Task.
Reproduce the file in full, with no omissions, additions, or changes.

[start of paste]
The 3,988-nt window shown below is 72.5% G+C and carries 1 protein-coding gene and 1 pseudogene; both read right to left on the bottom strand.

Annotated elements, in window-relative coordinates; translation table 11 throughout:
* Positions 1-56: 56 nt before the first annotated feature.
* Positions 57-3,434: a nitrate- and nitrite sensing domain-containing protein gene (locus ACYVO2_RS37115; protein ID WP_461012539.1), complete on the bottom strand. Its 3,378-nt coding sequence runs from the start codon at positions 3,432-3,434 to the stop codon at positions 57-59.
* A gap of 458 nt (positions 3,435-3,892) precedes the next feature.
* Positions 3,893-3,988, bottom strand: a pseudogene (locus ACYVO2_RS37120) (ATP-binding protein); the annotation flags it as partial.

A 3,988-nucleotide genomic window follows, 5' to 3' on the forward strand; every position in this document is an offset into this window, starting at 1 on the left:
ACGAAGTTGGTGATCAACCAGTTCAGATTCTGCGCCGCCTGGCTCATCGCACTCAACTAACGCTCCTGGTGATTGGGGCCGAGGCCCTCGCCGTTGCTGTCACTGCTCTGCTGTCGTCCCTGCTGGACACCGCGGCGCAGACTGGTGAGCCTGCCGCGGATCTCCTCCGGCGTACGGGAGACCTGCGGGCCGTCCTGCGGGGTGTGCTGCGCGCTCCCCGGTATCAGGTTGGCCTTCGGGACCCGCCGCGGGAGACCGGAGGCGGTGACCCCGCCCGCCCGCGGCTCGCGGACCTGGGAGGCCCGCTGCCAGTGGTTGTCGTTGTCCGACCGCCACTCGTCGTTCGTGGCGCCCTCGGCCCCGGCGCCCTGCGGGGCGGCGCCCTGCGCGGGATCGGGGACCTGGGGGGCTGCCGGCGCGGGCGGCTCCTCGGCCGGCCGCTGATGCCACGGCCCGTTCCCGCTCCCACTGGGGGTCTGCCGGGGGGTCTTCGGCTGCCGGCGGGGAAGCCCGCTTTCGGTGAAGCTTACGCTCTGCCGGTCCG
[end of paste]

The 3,988-nt window shown below is 72.5% G+C and carries 1 protein-coding gene and 1 pseudogene; both read right to left on the bottom strand.

Annotated elements, in window-relative coordinates; translation table 11 throughout:
* Positions 1-56: 56 nt before the first annotated feature.
* Positions 57-3,434: a nitrate- and nitrite sensing domain-containing protein gene (locus ACYVO2_RS37115; protein ID WP_461012539.1), complete on the bottom strand. Its 3,378-nt coding sequence runs from the start codon at positions 3,432-3,434 to the stop codon at positions 57-59.
* A gap of 458 nt (positions 3,435-3,892) precedes the next feature.
* Positions 3,893-3,988, bottom strand: a pseudogene (locus ACYVO2_RS37120) (ATP-binding protein); the annotation flags it as partial.

A 3,988-nucleotide genomic window follows, 5' to 3' on the forward strand; every position in this document is an offset into this window, starting at 1 on the left:
ACGAAGTTGGTGATCAACCAGTTCAGATTCTGCGCCGCCTGGCTCATCGCACTCAACTAACGCTCCTGGTGATTGGGGCCGAGGCCCTCGCCGTTGCTGTCACTGCTCTGCTGTCGTCCCTGCTGGACACCGCGGCGCAGACTGGTGAGCCTGCCGCGGATCTCCTCCGGCGTACGGGAGACCTGCGGGCCGTCCTGCGGGGTGTGCTGCGCGCTCCCCGGTATCAGGTTGGCCTTCGGGACCCGCCGCGGGAGACCGGAGGCGGTGACCCCGCCCGCCCGCGGCTCGCGGACCTGGGAGGCCCGCTGCCAGTGGTTGTCGTTGTCCGACCGCCACTCGTCGTTCGTGGCGCCCTCGGCCCCGGCGCCCTGCGGGGCGGCGCCCTGCGCGGGATCGGGGACCTGGGGGGCTGCCGGCGCGGGCGGCTCCTCGGCCGGCCGCTGATGCCACGGCCCGTTCCCGCTCCCACTGGGGGTCTGCCGGGGGGTCTTCGGCTGCCGGCGGGGAAGCCCGCTTTCGGTGAAGCTTACGCTCTGCCGGTCCG